For over 140 years, Baltimore has not acknowledged one of the city’s first school superintendents, John Nelson McJilton. That’s because the man who helped shape Baltimore’s school system, who was White, was ousted for establishing two schools for African-American children just years after the Civil War.

Until earlier this month, remnants of his legacy were essentially eradicated. But after a long battle to restore his ancestor’s name, Judge Thomas F. Upson, the great-great-grandson of McJilton, spoke about his family history and donated a portrait of the former school head at a recent Baltimore City Public Schools event.

He spoke of a man who, as he sees it, was “one of the guiding lights of the Baltimore City School system.”

McJilton was born in Baltimore on Feb. 9, 1806. According to a 1987 article in the Maryland Historical Magazine, he was a city school teacher and was elected to the Board of School Commissioners in 1845. Soon after, he was named board treasurer, a position he held for seventeen years until being appointed superintendent of public instruction in 1866.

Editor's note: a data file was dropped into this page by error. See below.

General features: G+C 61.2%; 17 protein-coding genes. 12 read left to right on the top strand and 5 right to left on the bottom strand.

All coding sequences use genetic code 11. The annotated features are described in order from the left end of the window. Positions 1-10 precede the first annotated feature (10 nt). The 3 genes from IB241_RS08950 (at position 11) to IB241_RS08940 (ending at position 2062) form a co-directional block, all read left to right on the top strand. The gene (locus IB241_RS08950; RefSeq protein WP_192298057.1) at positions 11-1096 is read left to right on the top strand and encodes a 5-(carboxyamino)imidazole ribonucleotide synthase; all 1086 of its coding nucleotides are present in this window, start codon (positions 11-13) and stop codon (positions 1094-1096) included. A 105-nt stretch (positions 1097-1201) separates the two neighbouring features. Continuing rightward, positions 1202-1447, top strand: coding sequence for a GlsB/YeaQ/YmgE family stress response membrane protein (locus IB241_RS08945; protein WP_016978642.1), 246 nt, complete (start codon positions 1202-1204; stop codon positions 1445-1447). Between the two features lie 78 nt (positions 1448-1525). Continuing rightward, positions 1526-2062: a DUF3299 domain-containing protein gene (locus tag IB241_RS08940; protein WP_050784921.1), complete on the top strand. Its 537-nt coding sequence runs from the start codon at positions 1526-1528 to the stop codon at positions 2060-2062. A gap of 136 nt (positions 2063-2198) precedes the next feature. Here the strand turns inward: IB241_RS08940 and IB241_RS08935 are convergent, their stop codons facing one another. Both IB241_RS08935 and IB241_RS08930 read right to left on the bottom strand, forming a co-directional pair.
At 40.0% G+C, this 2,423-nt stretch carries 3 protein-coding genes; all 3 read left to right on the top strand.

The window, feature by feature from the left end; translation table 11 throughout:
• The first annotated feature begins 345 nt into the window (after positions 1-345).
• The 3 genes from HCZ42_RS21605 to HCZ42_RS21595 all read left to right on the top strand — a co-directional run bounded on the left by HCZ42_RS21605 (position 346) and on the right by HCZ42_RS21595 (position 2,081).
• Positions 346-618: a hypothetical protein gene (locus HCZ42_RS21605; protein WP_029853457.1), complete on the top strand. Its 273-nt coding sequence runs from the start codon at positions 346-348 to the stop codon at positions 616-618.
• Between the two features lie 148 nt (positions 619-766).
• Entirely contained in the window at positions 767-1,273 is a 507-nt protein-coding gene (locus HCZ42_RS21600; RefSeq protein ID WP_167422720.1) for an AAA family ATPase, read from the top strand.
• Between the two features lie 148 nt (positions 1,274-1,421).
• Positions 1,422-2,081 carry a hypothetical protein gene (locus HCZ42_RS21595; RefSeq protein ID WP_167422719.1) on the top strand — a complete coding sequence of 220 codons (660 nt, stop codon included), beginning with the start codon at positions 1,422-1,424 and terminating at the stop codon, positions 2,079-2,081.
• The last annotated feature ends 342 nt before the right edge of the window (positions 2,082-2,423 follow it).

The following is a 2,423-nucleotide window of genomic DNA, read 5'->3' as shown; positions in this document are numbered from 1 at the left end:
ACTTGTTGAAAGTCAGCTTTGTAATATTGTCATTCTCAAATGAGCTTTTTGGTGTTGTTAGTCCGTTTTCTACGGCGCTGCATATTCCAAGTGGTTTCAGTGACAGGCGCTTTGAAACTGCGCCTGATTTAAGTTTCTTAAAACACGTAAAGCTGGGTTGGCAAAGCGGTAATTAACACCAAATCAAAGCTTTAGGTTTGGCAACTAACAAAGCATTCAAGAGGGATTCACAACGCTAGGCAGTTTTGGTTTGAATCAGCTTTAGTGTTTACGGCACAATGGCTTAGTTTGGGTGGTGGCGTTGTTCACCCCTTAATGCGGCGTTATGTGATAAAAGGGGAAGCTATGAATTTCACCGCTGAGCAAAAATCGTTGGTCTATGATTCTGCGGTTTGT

In this new position, he made it a priority to establish two “colored” schools in 1866 and 1867. According to historical records, city officials refused to fund the schools, which created bad blood between McJilton and the school commissioners. In 1868, they removed him from office.

Upson discovered the negative connotation surrounding his forefather after reading an unflattering passage about him on the Baltimore City school Web site last summer, he told reporters. It didn’t credit McJilton as the city’s first superintendent, he said, but merely noted that the school head was ejected from his position. This prompted Upson to write Public Schools CEO Andres Alonso and the city school board to discuss his family roots.

“I am seeking that the negative reference to my ancestor be eliminated from your Web site history and that he be included as the First Superintendent of Schools, as indeed, he was,” Upson wrote in a letter to Alonso.

After months of communications, city schools agreed to honor his ancestor at the November event.

A city school spokeswoman said the school system now recognizes McJilton and has launched an essay contest for Baltimore high school students to research the former superintendent and help city schools “update part of its history.”

 

Shernay Williams

Special to the AFRO